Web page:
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The Deepwater Horizon (DWH) oil spill began with the explosion of the Macondo exploratory well off the coast of Louisiana on April 20, 2010. The explosion killed 11 workers. The resulting blowout at the wellhead more than a mile below the surface of the Gulf of Mexico caused the largest oil spill in American history. The oil flowed into the Gulf for almost three months before the well was contained. The well discharged millions of barrels of oil. Cleanup of oil is still ongoing in some areas.

The entities responsible for the cleanup and damage from the DWH oil spill are the "responsible parties" or "RPs" under the federal Oil Pollution Act (OPA). The responsible parties are also responsible for restoring lost natural resources. For the DWH oil spill, the responsible parties are owners and operators of the Macondo oil rig, including British Petroleum (BP), MOEX, Halliburton, and Transocean.

The DWH oil spill and its aftermath created a unique set of circumstances for funding Gulf restoration projects. The funds will be paid by the parties responsible for the spill as natural resource damages, civil fines, or criminal penalties. The uncertainties and complexities of this funding and how it will be spent pose many challenges. To facilitate the public's understanding of the various DWH funding sources the state, in consultation with federal authorities, is working cooperatively to provide the public with information about the Deepwater Horizon funding.

Texas has asserted its claims related to the DWH oil spill in federal court. These claims have been consolidated into the multi-district litigation pending in the United States District Court for the Eastern District of Louisiana. Because of this ongoing litigation, the DWH funding process is ongoing and dynamic. As more information becomes available, this website will be updated to keep the public informed about how DWH funding may best be utilized to ultimately restore the Texas coast.

This website provides an opportunity for interested parties to suggest projects for consideration for funding made available to Texas as a result of the DWH Oil Spill.

Included in this website is information on three funding sources: NFWF/GEBF, NRDA, and the RESTORE Act. This website, along with the associated links to other websites, provides information on the different requirements for funding from each of the three sources, as well as information on the varied stages of the availability of funds. To provide the most current information, the website will be updated as needed.

A project submitted through this website will be reviewed by a working group consisting of staff from the three state agencies representing NFWF/GEBF and NRDA, along with staff representing the RESTORE Act. This working group will provide an initial review only to determine which funding sources would be the most appropriate for each submission. This process is intended to be flexible. Submitted projects may be determined to be appropriate for multiple funding sources and the working group may reassess a project's suitability for the various funding sources as appropriate.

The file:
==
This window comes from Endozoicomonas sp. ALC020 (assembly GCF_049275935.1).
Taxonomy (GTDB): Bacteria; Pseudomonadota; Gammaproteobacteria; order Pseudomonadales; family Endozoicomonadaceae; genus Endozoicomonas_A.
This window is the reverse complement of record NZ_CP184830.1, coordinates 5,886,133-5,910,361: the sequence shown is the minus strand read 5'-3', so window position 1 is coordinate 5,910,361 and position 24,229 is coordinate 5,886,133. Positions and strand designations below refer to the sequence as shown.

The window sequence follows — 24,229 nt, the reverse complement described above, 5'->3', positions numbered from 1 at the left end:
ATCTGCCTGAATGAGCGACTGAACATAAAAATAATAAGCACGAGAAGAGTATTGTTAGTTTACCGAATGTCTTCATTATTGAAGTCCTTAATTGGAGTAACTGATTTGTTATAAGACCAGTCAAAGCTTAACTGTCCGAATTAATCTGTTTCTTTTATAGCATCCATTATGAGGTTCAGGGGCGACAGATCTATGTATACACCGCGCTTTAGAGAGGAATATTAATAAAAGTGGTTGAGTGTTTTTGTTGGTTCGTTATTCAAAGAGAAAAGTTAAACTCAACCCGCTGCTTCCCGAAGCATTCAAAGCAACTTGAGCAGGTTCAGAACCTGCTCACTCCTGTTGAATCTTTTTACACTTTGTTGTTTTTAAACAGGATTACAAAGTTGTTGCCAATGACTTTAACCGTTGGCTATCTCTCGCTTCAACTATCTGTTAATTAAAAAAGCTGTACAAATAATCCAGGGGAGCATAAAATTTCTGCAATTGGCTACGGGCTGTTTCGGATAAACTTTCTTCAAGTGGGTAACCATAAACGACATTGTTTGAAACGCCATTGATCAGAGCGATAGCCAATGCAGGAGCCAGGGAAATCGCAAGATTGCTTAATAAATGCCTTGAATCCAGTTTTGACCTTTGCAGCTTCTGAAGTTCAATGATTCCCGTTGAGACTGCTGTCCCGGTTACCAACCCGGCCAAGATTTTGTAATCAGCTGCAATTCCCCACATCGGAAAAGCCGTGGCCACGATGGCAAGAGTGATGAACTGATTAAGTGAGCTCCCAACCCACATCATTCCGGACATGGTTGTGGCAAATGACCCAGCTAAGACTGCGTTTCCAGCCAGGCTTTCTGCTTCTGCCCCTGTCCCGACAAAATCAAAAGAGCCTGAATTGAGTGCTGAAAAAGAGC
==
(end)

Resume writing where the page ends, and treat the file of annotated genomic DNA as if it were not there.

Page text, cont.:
The project submission form will be posted on this website, along with details on time frames and reviewing periods, as available.

Also at a later date, a Framework document discussing Texas's implementation of the Texas RESTORE Act will be posted.

Please check this website periodically for postings and updates.

Project Submission Form *Coming Soon*

Gulf Environmental Benefit Fund (NFWF)

Learn about restoration funded by the criminal case settlements from the DWH oil spill, where the National Fish and Wildlife Foundation is working with state and federal agencies to administer spill restoration.

Government Trustees Restoring the Gulf (NRDA)

Learn about the state and federal Natural Resource Trustees and the efforts underway to restore resources harmed by the Deepwater Horizon oil spill through the Oil Pollution Act's natural resource damage assessment process.

Civil Penalties Funding Gulf Restoration (RESTORE Act)

Learn about the Gulf Coast Ecosystem Restoration Council, set up when Congress passed the federal RESTORE Act in 2012, to administer civil penalty funding for spill restoration and economic recovery. Also learn about the Texas RESTORE Advisory Board (TxRAB).

Submit Projects *COMING SOON*

To submit a project, click here. Proposals submitted here will be considered for all three funding sources: NRDA, RESTORE Act, and Gulf Environmental Benefit Fund (NFWF).

Photos courtesy of the Texas Department of Transportation and the Texas Parks and Wildlife Department.